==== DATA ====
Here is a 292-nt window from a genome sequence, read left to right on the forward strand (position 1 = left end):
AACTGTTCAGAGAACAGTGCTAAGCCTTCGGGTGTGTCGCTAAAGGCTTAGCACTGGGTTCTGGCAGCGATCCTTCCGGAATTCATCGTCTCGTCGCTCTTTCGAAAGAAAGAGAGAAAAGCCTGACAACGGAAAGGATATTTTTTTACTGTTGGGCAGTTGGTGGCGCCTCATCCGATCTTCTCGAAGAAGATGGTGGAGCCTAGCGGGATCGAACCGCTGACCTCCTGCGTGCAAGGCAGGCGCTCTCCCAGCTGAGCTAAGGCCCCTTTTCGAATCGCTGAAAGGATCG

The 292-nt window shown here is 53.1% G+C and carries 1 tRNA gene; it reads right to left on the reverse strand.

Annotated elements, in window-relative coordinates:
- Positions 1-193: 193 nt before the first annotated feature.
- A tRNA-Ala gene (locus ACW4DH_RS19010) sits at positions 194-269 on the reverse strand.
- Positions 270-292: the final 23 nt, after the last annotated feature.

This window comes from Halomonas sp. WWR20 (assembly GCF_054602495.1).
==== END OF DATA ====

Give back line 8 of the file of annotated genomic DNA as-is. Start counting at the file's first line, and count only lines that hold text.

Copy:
This window comes from Halomonas sp. WWR20 (assembly GCF_054602495.1).